Total RNA was isolated by using the NucleoSpin RNA II kit (Macherey-Nagel, Düren, Germany) according to the manufacturer’s instructions. One microgram of total RNA was reverse-transcribed with MMLV reverse transcriptase (Promega GmbH) in a volume of 25 μl. For quantitative PCR, the cDNA was diluted 1 : 10 and qPCR was performed in 20 μl by using 2 μl of cDNA and 10 μl of the GoTaq qPCR Master Mix (Promega GmbH, Mannheim, Germany) and 0.25 pmol of sequence-specific primers obtained from GmbH (Ulm, Germany) or Qiagen GmbH (Hilden, Germany) (see Table 1 for primer sequences and PCR conditions). qPCR conditions were as follows: 95°C for 3 min; 40 cycles: 95°C for 10 s; annealing temperature (see Table 1) for 10 s; 72°C for 10 s; followed by melting curve analysis for specificity of qPCR products. Results were calculated with the efficiency-corrected Ct model [36] with RPS27A (Ribosomal Protein S27a) as the housekeeping gene. Data were obtained from three to four independent experiments, and qPCRs were performed three times with the qPCR thermal cycler qTOWER3 (Analytik Jena AG, Jena, Germany). Differences were calculated with the ΔΔCT method; significances were obtained with the Student -test.

Gene namePrimerSequence 5-3Product lengthAnnealing temp (°C)GenBank accession number

Primers for human genes
Primers obtained from Qiagen
PDE10AHs_PDE10a_1_SGQiagen sequenceNM_001130690; NM_006661
PTGS2Hs_PTGS2_1_SGQiagen sequence59NM_000963
FOSHs_FOS_1_SGQiagen sequence57NM_005252.3
Primers for murine genes

2.8. Western Blot

After osteogenic differentiation of hMSC for different time points with and without 10 μM papaverine, cells were washed twice with PBS and harvested in 200 μl lysis buffer (50 mM HEPES, 150 mM NaCl, 5 mM EDTA, 0.1% NP-40, 20 mM β-glycerophosphate, and 0.5 mM Na-orthovanadate, containing cOmplete™ proteinase inhibitor (Roche Diagnostics Deutschland GmbH, Mannheim, Germany)). Cells were lysed by sonification followed by centrifugation at 10000 rpm, 4°C for 10 min.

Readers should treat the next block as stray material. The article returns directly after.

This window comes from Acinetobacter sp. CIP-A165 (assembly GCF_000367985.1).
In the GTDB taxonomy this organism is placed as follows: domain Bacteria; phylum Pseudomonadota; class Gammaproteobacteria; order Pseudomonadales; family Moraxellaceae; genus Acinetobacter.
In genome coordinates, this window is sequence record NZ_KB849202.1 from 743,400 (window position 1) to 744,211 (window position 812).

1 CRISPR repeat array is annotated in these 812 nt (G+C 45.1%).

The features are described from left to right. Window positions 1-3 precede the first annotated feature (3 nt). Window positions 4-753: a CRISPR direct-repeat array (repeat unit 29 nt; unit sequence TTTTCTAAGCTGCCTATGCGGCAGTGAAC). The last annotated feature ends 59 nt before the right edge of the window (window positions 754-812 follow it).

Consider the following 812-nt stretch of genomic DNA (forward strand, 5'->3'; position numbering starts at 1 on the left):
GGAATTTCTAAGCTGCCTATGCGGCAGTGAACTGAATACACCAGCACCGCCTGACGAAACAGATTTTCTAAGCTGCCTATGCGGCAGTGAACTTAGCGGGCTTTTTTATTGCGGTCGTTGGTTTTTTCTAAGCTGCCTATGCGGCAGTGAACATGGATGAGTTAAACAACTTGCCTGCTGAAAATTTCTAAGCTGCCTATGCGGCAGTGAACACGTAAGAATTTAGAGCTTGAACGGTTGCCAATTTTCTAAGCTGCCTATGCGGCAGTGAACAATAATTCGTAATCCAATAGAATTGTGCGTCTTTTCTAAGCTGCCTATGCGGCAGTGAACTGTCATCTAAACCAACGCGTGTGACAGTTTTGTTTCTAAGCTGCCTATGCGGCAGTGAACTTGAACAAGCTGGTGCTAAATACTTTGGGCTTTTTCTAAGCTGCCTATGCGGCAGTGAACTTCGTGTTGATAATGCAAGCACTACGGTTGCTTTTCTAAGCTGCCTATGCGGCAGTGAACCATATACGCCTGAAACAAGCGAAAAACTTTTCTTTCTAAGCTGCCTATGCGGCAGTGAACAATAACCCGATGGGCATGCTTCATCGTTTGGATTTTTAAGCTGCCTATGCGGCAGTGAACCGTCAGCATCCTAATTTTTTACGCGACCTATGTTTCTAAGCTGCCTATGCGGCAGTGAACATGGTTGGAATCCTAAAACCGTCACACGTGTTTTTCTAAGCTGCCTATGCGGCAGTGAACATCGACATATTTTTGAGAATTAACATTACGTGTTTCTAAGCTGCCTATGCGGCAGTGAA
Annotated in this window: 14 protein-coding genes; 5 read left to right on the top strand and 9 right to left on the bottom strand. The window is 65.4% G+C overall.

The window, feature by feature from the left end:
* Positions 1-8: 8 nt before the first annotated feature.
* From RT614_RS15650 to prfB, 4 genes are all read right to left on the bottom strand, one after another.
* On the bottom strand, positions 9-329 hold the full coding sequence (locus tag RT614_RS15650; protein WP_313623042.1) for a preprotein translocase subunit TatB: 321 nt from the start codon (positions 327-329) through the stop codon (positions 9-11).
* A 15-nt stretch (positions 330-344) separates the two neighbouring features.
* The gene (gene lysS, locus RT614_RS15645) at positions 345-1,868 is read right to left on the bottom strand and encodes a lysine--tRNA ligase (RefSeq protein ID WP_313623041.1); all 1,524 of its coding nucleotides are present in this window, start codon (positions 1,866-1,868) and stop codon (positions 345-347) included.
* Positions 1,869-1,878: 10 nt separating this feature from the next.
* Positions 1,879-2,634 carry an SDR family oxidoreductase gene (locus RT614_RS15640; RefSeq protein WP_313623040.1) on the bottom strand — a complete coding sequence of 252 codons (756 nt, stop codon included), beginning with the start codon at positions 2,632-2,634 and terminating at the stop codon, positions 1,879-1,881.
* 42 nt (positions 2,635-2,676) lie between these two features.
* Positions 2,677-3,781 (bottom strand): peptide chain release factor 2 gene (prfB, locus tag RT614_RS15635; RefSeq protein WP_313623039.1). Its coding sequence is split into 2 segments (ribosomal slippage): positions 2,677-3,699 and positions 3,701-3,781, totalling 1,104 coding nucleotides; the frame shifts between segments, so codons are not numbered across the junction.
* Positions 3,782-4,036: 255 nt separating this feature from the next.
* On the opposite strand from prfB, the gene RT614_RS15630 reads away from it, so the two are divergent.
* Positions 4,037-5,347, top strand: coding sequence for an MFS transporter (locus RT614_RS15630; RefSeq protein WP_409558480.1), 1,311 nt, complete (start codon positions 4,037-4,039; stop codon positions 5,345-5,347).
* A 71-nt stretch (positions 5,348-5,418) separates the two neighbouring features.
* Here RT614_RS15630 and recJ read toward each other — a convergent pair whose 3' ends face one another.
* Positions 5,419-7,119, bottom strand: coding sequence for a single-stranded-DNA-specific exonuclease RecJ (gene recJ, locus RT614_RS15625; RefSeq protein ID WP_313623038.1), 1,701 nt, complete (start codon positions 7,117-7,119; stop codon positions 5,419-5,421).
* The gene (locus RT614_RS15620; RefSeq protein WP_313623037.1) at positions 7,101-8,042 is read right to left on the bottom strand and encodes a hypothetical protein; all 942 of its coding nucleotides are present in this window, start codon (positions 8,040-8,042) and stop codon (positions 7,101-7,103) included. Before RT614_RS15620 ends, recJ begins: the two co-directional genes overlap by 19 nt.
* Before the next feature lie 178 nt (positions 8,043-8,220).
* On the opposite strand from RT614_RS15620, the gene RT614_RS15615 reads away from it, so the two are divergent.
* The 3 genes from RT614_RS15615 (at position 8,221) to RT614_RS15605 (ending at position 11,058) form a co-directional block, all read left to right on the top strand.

Proteins were quantified by RotiQuant assay (Carl Roth GmbH, Karlsruhe, Germany). 15 μg protein was mixed with 3.75 μl loading buffer (RotiLoad, Carl Roth GmbH) and denatured by boiling for 5 min. Samples were separated on 12% SDS polyacrylamide gels, 375 mM Tris (pH 8.8), 0.1% SDS in 192 mM glycine, and 25 mM Tris, 0.1% SDS (pH 8.8). After SDS PAGE, the gel was incubated with CAPS buffer (50 mM CAPS, 10% methanol, and 1 mM mercaptopropionic acid, pH 10.0) for 10 min. Proteins were semidry blotted for 1 h at 1 mA/cm2 at room temperature to a stabilized nitrocellulose membrane (Optitran BA-S, Schleicher and Schuell, Dassel, Germany) using a Mini Protean unit (BioRad, München, Germany). Membranes were blocked with 5% nonfat milk powder or 5% BSA in TTBS buffer (0.1 M Tris, 150 mM NaCl, and 0.1% Tween-20), respectively, and incubated with PDE10A (G-7, mouse mAB, sc-515023, 1 : 500, Santa Cruz Biotechnology, Heidelberg, Germany) and β-actin (13E5 Rabbit mAB, #4970, 1 : 1,000, Cell Signaling, Leiden, the Netherlands) primary antibodies, respectively, diluted in blocking solution overnight at 4°C. Membranes were washed 3× for 15 min with TTBS followed by an incubation for 2 h at room temperature with mIgGκ BP-HRP (sc-516102) and the secondary anti-rabbit IgG-horseradish peroxidase antibody (SH A0545 Sigma-Aldrich GmbH), respectively, diluted 1 : 2000 in TTBS solution. After another washing for 3× for 15 min with TTBS, specific staining was detected using the chemiluminescence (ECL) system (VWR International GmbH, Darmstadt, Germany). Experiments were performed with three independent donors. One representative experiment is shown.